3) The second amendment was put in place by the founders because they recognized that for free people to remain free, the people had to be able to defend themselves from threats both foreign and domestic. The second amendment preserves the people's right to self defense; whether that be people defending themselves against violent predators (including mass murderers) people defending their country and borders against foreign forces, or those defending themselves against a government run amok with tyranny. The second amendment was put in place to be the "teeth" in the constitution that ensures the rest of the amendments could not be stripped from our grasp without a fight. For all the talk of the "powerful gun lobby" (i.e. the NRA) the fact is the NRA's is derived from its members, ordinary voting citizens who understand the importance of protecting the nation from the depredations of politicians intent on passing "feel good" legislation that thrusts their social agenda on the nation by abrogating the rights enumerated in the constitution.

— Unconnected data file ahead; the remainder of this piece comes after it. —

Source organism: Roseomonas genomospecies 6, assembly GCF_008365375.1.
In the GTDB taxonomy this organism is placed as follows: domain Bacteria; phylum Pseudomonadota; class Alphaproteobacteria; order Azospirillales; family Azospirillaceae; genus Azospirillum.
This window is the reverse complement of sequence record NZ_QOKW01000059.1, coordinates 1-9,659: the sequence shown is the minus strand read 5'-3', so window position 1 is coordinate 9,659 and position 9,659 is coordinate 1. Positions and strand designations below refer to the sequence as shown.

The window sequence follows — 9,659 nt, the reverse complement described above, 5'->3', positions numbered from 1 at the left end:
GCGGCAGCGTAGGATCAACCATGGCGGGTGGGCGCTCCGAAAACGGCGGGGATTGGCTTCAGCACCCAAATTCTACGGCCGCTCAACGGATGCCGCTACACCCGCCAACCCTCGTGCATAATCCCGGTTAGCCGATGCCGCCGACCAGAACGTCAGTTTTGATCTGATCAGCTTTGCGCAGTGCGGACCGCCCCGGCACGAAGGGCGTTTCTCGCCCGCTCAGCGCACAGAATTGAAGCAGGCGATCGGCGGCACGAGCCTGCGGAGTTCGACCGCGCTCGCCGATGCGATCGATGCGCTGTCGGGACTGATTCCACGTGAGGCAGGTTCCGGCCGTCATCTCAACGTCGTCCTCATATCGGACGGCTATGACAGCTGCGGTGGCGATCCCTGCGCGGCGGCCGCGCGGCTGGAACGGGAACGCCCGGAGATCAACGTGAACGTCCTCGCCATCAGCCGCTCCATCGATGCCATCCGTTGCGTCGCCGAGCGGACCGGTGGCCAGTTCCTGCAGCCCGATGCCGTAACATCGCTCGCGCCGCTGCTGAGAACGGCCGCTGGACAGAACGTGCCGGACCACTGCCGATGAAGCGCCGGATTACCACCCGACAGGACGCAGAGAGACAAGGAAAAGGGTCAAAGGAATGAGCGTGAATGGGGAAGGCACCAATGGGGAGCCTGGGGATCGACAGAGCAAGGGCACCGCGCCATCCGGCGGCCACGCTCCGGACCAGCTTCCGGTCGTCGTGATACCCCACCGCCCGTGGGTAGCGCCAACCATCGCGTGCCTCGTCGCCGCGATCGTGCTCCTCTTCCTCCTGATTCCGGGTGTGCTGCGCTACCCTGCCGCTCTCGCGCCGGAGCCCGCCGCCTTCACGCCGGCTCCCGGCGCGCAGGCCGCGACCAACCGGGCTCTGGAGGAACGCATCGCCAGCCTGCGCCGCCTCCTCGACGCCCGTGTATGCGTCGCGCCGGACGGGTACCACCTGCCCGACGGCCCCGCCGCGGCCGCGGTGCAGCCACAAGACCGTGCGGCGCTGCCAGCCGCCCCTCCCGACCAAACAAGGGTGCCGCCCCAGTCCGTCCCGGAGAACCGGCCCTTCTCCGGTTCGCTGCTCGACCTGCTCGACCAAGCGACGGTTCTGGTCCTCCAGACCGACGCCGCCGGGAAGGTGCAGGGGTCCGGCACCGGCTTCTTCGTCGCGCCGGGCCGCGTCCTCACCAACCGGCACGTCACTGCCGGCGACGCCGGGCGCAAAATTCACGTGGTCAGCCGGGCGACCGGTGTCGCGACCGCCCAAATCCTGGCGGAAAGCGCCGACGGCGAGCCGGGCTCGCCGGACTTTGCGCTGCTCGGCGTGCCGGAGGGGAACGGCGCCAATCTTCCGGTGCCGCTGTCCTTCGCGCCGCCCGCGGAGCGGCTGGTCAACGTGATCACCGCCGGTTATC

The other poster mention assault guns, this is inaccurate, and is a pet peeve of mine. The term "assault weapon" has been hijacked by various anti-gun groups and politicians, helped along by a sensationalism driven media that refuses to do its job. An assault gun is a weapon with full automatic fire or burst-fire capability. Anything with full-auto or burst capability has been illegal for ownership by ordinary (law abiding) civilians since the National Firearms act of 1934 - period.